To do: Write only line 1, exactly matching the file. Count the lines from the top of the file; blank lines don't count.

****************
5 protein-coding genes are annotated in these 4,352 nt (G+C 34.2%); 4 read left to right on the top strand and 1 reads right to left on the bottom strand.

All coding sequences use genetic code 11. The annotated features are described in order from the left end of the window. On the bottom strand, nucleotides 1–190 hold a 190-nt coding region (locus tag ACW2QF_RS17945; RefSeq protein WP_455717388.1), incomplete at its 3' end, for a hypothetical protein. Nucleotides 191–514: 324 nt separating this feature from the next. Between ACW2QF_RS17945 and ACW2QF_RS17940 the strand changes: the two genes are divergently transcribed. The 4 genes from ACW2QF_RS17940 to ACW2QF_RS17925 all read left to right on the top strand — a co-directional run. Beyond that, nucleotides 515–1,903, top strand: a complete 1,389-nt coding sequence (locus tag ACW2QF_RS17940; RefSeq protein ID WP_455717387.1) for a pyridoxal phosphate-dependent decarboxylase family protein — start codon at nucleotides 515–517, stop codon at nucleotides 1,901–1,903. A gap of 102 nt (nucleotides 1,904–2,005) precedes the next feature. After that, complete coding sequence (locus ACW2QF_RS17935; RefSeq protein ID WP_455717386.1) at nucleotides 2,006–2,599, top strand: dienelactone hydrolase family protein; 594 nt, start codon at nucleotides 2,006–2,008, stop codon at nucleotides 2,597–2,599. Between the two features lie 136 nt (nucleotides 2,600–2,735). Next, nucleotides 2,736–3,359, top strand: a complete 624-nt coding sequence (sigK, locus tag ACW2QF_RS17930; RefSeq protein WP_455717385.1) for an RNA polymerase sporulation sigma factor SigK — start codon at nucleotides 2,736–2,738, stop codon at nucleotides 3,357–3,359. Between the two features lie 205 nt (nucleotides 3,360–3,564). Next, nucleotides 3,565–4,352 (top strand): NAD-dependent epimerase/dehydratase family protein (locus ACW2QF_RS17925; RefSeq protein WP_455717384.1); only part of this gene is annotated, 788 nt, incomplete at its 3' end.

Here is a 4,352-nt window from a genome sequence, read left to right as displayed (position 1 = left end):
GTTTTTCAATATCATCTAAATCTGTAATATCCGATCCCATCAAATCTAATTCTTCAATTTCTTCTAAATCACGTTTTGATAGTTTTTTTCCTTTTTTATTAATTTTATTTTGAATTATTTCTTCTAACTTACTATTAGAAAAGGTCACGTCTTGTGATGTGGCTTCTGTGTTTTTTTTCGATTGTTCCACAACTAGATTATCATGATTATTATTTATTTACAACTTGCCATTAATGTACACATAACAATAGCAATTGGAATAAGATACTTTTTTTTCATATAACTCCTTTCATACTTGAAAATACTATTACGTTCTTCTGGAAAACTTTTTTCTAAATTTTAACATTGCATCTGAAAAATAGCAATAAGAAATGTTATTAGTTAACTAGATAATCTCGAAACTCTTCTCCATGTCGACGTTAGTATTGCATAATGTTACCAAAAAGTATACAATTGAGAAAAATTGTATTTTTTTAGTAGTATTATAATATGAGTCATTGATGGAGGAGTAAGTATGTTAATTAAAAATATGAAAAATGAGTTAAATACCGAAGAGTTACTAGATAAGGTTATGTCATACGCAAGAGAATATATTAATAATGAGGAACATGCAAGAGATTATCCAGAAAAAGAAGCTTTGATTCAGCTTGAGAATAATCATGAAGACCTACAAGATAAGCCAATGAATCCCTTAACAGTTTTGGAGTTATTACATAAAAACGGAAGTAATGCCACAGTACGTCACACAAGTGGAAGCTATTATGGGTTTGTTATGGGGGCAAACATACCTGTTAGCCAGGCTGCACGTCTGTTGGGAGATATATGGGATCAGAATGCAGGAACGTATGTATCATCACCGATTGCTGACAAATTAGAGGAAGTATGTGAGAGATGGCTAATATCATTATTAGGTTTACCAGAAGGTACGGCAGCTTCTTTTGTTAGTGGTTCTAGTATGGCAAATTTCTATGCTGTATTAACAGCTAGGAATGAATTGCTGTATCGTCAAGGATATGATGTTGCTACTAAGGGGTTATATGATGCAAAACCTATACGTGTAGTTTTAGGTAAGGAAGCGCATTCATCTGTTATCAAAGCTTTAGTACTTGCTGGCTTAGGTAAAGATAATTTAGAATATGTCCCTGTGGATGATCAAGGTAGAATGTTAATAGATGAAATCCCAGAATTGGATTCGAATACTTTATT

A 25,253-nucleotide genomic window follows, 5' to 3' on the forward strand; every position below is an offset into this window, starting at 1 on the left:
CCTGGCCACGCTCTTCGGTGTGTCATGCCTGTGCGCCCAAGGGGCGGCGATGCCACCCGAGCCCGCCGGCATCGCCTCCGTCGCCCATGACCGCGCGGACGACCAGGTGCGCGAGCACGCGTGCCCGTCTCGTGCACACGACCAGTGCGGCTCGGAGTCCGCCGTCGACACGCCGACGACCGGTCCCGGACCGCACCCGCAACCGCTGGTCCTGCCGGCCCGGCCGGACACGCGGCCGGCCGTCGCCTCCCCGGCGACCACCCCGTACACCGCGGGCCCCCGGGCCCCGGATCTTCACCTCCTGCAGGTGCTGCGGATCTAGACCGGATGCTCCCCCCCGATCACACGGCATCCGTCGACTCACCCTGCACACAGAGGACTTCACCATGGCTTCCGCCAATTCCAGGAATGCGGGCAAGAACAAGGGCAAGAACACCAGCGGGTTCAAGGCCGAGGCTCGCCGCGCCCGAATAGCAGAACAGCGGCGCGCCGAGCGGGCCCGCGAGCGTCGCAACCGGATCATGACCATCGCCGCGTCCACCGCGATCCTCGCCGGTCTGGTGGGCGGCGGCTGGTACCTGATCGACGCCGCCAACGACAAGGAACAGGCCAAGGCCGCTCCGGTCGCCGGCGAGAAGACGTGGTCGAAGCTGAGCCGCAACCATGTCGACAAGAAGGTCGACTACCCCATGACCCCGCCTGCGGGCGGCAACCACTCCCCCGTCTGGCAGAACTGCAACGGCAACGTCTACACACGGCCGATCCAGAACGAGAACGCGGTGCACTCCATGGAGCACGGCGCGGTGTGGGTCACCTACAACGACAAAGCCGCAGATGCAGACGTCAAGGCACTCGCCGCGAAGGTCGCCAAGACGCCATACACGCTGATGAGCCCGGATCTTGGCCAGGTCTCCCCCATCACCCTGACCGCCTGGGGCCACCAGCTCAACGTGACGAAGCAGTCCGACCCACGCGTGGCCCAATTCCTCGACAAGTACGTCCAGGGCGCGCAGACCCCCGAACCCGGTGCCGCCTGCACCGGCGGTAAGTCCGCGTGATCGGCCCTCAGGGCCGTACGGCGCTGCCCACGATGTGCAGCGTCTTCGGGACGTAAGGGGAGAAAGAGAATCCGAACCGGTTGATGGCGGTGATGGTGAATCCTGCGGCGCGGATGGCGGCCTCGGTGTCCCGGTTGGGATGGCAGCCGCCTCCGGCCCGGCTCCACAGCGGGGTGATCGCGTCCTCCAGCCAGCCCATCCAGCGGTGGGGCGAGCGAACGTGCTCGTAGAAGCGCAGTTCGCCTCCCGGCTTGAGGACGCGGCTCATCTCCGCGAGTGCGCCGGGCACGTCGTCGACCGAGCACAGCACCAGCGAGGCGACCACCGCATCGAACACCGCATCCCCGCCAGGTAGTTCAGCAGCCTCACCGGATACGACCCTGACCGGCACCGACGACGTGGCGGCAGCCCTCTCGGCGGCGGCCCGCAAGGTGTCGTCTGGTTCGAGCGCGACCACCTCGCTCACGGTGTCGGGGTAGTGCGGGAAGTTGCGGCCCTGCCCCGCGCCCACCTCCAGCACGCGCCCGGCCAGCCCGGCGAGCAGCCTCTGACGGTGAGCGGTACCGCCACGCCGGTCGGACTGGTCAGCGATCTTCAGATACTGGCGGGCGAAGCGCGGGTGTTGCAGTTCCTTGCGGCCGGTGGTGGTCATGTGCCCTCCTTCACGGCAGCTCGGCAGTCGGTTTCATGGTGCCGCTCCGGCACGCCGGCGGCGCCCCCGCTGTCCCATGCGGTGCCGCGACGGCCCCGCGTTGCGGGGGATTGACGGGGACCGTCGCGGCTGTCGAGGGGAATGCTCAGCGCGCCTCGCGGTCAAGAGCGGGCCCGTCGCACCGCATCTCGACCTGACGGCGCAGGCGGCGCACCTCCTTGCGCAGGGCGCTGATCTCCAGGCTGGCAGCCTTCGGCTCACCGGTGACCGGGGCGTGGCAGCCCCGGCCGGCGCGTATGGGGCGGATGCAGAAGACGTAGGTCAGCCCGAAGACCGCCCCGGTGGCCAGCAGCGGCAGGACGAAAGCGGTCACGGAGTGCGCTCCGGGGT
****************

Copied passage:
5 protein-coding genes are annotated in these 4,352 nt (G+C 34.2%); 4 read left to right on the top strand and 1 reads right to left on the bottom strand.